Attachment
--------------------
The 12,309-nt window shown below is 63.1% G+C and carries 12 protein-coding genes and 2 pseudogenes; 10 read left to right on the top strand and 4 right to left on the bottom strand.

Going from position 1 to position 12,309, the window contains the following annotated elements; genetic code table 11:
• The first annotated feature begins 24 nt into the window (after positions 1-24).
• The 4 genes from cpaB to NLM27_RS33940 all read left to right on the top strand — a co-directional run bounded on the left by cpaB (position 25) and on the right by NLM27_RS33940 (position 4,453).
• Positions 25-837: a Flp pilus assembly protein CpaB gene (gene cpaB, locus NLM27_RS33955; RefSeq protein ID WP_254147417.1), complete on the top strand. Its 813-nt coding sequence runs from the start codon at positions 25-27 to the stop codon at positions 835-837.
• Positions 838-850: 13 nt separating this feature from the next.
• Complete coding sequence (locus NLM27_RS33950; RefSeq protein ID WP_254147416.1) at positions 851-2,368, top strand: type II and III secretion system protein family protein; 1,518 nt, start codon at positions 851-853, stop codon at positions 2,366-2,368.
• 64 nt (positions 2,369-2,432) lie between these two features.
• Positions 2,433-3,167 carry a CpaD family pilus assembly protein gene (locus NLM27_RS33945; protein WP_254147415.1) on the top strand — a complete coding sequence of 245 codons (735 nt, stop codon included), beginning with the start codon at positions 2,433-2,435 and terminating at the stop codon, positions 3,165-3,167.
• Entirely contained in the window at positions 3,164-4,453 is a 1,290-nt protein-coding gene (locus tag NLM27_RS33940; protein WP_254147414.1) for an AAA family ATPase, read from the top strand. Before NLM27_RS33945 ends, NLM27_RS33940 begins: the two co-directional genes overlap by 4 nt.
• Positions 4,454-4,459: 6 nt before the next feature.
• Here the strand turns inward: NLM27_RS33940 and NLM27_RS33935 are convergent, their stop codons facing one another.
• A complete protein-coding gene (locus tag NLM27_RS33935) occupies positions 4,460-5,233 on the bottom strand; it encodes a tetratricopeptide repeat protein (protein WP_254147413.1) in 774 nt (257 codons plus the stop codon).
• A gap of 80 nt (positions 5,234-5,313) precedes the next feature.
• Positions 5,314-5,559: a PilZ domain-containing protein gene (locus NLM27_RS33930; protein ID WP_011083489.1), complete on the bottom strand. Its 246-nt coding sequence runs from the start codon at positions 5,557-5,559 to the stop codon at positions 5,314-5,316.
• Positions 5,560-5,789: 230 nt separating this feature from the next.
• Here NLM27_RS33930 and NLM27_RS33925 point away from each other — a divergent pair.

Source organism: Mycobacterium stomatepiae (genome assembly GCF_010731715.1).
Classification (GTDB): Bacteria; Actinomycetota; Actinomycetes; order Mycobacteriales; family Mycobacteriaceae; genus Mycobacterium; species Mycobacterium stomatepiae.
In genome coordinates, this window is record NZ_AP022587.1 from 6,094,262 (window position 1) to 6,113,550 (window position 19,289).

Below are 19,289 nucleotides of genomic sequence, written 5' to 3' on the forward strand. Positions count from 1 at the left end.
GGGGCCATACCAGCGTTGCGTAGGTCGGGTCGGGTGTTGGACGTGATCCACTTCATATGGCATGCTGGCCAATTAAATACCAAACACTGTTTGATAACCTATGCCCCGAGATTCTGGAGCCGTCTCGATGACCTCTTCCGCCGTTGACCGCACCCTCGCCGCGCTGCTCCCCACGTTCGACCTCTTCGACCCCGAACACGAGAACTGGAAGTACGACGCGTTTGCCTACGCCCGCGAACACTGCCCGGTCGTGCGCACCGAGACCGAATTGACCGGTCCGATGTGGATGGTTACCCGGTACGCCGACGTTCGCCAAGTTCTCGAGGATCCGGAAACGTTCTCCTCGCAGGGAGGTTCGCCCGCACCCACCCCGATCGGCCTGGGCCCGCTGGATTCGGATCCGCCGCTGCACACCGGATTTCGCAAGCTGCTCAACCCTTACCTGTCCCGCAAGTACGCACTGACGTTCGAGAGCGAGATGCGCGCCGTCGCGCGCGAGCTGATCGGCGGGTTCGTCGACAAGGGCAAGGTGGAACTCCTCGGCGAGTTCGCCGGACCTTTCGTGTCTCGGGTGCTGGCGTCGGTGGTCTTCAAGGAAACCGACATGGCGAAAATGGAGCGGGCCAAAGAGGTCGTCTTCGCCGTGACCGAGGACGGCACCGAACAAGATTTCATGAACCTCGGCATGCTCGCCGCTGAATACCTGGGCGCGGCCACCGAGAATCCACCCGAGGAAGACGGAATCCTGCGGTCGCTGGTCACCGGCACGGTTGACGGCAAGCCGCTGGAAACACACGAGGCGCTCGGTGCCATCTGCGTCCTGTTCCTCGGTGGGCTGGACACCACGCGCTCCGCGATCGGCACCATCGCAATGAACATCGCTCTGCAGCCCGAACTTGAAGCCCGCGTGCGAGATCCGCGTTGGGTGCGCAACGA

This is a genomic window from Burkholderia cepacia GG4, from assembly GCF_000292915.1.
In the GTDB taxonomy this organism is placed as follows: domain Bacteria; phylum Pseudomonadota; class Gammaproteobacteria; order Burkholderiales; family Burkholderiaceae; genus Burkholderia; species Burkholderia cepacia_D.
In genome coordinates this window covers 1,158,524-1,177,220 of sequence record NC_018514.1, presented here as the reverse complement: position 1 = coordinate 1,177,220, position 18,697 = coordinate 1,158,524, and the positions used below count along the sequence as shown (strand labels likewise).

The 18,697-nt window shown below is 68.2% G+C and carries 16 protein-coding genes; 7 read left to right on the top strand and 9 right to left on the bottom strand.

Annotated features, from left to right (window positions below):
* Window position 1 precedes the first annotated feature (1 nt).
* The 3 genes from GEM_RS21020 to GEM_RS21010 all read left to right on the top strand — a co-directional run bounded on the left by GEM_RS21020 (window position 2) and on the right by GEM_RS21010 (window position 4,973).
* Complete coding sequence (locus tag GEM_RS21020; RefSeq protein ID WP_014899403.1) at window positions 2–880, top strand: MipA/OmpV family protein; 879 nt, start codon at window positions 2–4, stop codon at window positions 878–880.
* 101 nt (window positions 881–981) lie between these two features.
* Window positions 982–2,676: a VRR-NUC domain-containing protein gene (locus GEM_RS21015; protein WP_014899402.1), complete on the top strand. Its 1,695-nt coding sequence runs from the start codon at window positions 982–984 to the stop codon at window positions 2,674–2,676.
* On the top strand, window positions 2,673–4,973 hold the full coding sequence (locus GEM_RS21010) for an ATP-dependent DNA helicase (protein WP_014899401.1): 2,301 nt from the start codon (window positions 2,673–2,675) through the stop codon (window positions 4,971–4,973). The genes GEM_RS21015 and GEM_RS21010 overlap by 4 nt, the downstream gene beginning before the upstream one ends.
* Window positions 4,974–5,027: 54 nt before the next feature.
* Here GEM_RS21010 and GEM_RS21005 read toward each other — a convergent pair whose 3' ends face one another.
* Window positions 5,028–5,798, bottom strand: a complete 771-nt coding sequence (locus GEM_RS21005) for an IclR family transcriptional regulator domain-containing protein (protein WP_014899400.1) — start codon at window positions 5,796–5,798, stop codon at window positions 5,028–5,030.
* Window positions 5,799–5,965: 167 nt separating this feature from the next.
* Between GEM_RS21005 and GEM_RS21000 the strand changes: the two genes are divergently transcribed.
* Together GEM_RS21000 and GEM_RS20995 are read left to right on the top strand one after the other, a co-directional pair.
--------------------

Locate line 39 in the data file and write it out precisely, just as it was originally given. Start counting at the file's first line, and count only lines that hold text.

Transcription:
* Together GEM_RS21000 and GEM_RS20995 are read left to right on the top strand one after the other, a co-directional pair.